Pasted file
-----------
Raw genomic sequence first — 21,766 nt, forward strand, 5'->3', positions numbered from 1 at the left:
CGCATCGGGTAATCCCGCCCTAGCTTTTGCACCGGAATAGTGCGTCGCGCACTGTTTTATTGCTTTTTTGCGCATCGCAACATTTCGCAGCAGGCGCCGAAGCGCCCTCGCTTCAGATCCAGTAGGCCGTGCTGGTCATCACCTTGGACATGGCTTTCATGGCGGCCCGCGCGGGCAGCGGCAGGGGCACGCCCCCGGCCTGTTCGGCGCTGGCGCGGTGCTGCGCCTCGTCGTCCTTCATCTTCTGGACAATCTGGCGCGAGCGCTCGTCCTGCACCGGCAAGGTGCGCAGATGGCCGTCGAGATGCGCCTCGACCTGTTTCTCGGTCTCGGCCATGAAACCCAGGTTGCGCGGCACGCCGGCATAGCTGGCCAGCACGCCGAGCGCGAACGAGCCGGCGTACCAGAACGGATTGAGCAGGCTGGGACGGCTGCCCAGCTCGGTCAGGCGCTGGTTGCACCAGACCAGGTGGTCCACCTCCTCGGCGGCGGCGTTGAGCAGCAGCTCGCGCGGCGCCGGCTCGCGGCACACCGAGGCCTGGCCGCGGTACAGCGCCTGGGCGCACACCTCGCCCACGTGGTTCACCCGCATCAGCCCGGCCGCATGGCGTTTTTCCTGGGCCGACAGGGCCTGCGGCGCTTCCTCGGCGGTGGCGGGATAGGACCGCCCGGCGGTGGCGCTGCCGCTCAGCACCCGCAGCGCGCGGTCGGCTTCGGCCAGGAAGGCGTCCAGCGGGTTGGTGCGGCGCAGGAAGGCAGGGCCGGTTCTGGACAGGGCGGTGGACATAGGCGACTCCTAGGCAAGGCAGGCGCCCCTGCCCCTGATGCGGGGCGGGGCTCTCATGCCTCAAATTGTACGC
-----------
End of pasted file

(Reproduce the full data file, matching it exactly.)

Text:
Raw genomic sequence first — 21,766 nt, forward strand, 5'->3', positions numbered from 1 at the left:
CGCATCGGGTAATCCCGCCCTAGCTTTTGCACCGGAATAGTGCGTCGCGCACTGTTTTATTGCTTTTTTGCGCATCGCAACATTTCGCAGCAGGCGCCGAAGCGCCCTCGCTTCAGATCCAGTAGGCCGTGCTGGTCATCACCTTGGACATGGCTTTCATGGCGGCCCGCGCGGGCAGCGGCAGGGGCACGCCCCCGGCCTGTTCGGCGCTGGCGCGGTGCTGCGCCTCGTCGTCCTTCATCTTCTGGACAATCTGGCGCGAGCGCTCGTCCTGCACCGGCAAGGTGCGCAGATGGCCGTCGAGATGCGCCTCGACCTGTTTCTCGGTCTCGGCCATGAAACCCAGGTTGCGCGGCACGCCGGCATAGCTGGCCAGCACGCCGAGCGCGAACGAGCCGGCGTACCAGAACGGATTGAGCAGGCTGGGACGGCTGCCCAGCTCGGTCAGGCGCTGGTTGCACCAGACCAGGTGGTCCACCTCCTCGGCGGCGGCGTTGAGCAGCAGCTCGCGCGGCGCCGGCTCGCGGCACACCGAGGCCTGGCCGCGGTACAGCGCCTGGGCGCACACCTCGCCCACGTGGTTCACCCGCATCAGCCCGGCCGCATGGCGTTTTTCCTGGGCCGACAGGGCCTGCGGCGCTTCCTCGGCGGTGGCGGGATAGGACCGCCCGGCGGTGGCGCTGCCGCTCAGCACCCGCAGCGCGCGGTCGGCTTCGGCCAGGAAGGCGTCCAGCGGGTTGGTGCGGCGCAGGAAGGCAGGGCCGGTTCTGGACAGGGCGGTGGACATAGGCGACTCCTAGGCAAGGCAGGCGCCCCTGCCCCTGATGCGGGGCGGGGCTCTCATGCCTCAAATTGTACGC